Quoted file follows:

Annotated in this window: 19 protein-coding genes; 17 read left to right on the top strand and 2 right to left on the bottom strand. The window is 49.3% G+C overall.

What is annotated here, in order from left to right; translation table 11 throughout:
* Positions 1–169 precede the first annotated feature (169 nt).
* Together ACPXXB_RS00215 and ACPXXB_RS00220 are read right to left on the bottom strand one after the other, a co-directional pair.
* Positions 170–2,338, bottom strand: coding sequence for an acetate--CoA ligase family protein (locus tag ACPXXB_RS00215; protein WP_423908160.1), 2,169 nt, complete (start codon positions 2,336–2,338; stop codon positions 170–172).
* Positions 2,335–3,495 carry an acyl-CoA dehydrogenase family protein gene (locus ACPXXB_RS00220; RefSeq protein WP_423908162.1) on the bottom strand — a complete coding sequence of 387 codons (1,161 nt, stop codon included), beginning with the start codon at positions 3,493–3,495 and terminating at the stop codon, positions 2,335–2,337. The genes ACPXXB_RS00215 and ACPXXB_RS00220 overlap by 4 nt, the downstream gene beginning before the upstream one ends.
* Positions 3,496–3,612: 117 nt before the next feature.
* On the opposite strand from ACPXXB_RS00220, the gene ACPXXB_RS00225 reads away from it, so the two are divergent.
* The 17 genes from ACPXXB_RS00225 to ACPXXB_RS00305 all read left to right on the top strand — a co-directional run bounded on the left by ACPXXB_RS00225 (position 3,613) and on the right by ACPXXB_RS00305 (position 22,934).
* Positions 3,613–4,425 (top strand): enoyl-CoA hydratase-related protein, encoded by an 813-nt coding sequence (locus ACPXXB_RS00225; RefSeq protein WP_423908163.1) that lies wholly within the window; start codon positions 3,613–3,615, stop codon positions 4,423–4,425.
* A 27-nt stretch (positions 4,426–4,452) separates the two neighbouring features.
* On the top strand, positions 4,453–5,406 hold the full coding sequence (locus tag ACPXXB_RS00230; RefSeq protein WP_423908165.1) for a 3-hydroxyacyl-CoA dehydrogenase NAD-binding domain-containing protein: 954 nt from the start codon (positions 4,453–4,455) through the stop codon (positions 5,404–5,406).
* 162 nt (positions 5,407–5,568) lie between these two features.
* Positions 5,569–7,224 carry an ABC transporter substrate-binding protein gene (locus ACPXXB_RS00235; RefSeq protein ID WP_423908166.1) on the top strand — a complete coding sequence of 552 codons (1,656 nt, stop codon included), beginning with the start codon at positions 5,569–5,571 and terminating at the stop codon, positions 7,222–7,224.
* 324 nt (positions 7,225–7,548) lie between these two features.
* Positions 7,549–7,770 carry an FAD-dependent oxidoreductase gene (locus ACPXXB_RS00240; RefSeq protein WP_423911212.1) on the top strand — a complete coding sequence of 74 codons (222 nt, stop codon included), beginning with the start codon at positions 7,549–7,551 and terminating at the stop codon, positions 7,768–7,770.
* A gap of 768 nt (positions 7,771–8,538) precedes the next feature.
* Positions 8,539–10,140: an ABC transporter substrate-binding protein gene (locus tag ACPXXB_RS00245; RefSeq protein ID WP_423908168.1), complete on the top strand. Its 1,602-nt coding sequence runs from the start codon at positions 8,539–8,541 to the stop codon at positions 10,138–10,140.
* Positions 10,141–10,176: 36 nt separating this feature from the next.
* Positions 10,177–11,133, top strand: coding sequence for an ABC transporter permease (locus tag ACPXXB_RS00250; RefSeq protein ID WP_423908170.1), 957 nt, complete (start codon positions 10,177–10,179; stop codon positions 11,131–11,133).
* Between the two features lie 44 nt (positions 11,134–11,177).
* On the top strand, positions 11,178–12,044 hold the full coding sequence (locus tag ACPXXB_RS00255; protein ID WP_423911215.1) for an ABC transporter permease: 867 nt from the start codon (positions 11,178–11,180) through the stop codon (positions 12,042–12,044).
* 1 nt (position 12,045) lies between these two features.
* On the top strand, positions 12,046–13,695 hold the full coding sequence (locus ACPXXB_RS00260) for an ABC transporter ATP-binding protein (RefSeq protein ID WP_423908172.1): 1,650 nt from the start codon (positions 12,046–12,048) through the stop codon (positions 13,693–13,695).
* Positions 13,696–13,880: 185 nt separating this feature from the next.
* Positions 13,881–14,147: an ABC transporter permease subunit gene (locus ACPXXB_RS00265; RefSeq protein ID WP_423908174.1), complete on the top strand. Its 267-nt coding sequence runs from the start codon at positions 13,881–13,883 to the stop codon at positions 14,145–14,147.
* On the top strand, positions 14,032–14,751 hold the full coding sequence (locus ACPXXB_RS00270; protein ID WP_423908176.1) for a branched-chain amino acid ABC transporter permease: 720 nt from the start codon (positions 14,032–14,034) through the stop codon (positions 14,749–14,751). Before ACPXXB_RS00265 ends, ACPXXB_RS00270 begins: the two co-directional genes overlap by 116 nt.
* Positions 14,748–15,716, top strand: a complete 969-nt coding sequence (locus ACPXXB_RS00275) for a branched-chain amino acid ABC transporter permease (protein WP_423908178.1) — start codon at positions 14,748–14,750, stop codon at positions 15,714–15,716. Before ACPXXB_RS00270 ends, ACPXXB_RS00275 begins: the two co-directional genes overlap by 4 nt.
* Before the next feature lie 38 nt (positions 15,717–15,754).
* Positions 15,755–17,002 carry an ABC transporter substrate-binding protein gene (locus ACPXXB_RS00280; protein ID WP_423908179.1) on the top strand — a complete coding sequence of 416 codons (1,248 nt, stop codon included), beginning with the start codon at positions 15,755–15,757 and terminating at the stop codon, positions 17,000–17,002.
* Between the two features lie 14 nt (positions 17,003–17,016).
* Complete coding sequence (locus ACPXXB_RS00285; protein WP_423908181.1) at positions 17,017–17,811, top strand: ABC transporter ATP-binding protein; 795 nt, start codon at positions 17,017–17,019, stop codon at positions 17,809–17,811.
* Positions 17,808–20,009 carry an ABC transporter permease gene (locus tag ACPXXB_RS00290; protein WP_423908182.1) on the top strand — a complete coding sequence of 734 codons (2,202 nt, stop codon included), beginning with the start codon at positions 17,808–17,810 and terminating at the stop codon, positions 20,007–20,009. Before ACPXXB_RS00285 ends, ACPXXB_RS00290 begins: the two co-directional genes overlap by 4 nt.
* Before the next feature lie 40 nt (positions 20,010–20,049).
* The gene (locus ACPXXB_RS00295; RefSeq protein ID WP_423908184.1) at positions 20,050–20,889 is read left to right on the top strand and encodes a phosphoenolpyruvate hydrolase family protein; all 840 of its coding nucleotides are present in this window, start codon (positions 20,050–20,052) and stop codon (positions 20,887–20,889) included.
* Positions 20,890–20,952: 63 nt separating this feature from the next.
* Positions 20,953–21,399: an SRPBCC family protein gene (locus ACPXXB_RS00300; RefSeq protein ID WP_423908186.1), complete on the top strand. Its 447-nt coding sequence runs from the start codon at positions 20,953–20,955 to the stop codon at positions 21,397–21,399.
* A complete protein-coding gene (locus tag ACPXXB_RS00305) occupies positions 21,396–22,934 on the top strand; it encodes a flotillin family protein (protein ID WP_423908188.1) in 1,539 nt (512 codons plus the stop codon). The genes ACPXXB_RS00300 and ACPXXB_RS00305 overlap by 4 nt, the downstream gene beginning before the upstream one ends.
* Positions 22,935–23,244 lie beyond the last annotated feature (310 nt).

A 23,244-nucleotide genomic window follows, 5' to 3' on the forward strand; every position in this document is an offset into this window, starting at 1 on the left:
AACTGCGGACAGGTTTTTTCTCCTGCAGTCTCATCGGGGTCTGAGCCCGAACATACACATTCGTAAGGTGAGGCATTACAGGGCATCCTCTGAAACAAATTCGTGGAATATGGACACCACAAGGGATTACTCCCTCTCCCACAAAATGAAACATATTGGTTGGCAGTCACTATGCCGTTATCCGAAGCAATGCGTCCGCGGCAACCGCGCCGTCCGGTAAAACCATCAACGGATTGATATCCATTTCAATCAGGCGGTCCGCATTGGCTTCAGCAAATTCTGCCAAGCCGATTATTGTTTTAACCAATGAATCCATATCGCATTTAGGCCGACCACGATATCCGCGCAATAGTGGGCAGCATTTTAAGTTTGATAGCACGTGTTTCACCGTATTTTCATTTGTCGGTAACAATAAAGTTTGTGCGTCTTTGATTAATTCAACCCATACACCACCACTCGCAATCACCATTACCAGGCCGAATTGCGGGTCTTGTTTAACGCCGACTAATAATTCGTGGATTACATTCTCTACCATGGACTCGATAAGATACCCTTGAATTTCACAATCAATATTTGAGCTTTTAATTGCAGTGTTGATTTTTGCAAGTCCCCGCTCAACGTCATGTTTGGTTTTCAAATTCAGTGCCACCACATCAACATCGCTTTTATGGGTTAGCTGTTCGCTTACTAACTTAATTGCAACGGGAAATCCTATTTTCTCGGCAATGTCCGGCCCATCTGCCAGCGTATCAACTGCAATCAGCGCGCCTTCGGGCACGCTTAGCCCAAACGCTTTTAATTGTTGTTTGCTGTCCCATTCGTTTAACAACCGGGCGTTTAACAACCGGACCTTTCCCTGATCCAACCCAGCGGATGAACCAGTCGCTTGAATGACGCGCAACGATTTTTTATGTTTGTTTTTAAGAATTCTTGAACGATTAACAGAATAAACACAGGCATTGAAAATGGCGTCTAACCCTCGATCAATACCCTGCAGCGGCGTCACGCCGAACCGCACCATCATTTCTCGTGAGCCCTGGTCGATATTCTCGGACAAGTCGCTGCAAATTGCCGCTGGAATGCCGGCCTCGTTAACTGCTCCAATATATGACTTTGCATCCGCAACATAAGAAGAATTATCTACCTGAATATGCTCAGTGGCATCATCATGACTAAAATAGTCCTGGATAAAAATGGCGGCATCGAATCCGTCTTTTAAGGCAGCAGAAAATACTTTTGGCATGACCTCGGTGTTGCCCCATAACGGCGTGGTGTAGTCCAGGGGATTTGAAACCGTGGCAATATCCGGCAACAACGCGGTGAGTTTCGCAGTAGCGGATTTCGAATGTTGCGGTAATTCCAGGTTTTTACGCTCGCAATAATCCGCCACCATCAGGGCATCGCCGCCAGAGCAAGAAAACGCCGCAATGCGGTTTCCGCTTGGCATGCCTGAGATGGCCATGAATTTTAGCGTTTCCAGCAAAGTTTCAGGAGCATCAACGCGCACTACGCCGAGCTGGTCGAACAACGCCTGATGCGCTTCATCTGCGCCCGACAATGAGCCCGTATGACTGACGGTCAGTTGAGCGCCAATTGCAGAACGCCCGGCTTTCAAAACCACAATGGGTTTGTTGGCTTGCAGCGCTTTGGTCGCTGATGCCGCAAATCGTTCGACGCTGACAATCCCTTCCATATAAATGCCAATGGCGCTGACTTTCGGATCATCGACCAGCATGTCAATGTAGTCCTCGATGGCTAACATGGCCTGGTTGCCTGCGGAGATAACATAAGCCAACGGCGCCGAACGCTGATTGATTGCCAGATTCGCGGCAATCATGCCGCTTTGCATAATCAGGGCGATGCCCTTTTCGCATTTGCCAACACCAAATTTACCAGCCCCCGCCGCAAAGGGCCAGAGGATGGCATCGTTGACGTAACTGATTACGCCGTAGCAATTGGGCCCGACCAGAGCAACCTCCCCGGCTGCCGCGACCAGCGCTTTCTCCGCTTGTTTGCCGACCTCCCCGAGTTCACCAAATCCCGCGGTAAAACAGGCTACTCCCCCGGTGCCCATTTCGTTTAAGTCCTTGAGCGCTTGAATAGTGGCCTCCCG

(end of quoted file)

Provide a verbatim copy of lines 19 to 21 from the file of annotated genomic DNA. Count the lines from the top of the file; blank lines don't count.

* Positions 10,141–10,176: 36 nt separating this feature from the next.
* Positions 10,177–11,133, top strand: coding sequence for an ABC transporter permease (locus tag ACPXXB_RS00250; RefSeq protein ID WP_423908170.1), 957 nt, complete (start codon positions 10,177–10,179; stop codon positions 11,131–11,133).
* Between the two features lie 44 nt (positions 11,134–11,177).